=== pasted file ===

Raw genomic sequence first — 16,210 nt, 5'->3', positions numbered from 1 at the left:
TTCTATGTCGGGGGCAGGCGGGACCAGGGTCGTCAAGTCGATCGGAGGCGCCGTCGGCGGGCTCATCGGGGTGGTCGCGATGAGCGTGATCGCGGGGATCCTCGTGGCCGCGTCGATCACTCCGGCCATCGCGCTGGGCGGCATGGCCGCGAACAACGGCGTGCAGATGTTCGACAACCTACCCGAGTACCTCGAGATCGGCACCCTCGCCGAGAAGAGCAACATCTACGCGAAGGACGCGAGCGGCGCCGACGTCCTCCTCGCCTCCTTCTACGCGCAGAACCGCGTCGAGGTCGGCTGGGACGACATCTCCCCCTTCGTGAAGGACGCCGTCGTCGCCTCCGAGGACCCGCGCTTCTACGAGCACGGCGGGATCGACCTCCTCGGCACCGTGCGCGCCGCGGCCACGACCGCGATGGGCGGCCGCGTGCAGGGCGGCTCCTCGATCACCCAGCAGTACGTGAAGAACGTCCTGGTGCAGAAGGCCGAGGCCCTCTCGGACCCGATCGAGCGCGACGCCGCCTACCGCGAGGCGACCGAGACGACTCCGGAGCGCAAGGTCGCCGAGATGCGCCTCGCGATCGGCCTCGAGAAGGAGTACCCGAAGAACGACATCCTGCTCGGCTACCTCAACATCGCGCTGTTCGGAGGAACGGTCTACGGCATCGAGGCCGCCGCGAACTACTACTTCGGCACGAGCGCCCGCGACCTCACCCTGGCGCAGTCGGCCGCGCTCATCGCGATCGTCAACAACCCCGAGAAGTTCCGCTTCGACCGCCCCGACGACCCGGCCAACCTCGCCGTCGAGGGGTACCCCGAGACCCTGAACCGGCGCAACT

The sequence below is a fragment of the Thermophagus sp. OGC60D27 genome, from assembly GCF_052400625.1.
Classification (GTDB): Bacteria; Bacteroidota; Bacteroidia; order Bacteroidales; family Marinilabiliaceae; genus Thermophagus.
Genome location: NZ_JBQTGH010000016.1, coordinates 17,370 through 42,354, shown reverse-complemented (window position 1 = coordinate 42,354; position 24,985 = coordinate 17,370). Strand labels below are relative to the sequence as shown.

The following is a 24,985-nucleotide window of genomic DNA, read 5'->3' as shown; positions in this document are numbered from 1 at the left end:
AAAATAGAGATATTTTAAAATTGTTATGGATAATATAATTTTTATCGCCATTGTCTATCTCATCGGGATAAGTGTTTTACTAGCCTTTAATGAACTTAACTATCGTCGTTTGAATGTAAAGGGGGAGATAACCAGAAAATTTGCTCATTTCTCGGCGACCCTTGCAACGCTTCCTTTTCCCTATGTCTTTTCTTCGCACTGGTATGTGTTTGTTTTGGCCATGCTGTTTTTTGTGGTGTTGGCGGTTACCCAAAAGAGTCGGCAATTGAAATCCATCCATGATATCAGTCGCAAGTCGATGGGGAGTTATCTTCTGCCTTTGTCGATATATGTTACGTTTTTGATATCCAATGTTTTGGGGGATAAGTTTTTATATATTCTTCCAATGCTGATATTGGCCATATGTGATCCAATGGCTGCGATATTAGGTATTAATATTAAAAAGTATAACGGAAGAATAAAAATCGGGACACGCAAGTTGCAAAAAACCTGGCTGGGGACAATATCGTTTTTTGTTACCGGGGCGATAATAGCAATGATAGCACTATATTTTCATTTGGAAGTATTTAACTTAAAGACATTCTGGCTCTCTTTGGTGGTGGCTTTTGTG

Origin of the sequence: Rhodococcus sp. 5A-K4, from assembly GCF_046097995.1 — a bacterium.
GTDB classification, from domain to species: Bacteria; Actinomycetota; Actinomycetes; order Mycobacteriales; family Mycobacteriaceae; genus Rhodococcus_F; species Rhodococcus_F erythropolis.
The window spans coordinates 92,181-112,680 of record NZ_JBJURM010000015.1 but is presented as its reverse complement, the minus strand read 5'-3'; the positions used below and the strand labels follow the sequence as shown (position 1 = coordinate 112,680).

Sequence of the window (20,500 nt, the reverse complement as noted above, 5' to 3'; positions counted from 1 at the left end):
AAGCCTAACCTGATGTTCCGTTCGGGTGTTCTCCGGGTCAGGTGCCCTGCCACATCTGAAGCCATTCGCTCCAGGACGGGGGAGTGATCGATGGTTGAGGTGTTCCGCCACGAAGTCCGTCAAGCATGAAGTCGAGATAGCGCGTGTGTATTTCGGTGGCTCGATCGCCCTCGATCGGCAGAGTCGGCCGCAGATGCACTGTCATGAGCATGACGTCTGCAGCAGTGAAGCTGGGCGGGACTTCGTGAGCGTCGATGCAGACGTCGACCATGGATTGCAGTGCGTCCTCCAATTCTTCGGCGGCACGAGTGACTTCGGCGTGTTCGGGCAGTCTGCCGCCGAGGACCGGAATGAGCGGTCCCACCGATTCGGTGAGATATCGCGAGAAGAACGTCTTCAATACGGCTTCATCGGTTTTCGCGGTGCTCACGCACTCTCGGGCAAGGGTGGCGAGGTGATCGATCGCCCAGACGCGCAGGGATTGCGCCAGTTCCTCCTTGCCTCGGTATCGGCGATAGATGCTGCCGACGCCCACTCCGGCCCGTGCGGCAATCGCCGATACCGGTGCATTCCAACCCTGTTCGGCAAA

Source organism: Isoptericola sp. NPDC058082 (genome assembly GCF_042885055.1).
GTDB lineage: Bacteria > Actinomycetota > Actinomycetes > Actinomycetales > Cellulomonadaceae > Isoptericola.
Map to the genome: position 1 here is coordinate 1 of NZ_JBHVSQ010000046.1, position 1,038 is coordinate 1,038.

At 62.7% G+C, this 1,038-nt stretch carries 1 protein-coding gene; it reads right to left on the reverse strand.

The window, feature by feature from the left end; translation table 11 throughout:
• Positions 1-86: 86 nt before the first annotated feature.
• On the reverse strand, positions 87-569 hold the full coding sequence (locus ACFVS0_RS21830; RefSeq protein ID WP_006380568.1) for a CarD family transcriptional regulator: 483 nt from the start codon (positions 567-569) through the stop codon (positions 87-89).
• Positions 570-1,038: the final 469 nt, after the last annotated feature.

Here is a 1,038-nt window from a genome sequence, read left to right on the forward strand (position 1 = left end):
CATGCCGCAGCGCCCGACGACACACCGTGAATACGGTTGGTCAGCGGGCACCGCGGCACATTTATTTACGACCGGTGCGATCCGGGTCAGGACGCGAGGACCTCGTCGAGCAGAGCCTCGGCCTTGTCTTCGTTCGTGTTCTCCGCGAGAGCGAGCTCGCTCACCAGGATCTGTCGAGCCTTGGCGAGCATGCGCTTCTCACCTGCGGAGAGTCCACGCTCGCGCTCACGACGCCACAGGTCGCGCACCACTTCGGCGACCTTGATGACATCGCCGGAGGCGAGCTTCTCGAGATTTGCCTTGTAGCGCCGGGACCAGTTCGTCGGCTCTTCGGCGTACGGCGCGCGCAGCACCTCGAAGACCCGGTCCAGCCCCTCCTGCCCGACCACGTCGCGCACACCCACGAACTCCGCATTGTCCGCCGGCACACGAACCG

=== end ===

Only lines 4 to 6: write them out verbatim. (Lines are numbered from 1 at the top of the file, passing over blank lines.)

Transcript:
Classification (GTDB): Bacteria; Bacteroidota; Bacteroidia; order Bacteroidales; family Marinilabiliaceae; genus Thermophagus.
Genome location: NZ_JBQTGH010000016.1, coordinates 17,370 through 42,354, shown reverse-complemented (window position 1 = coordinate 42,354; position 24,985 = coordinate 17,370). Strand labels below are relative to the sequence as shown.

The following is a 24,985-nucleotide window of genomic DNA, read 5'->3' as shown; positions in this document are numbered from 1 at the left end: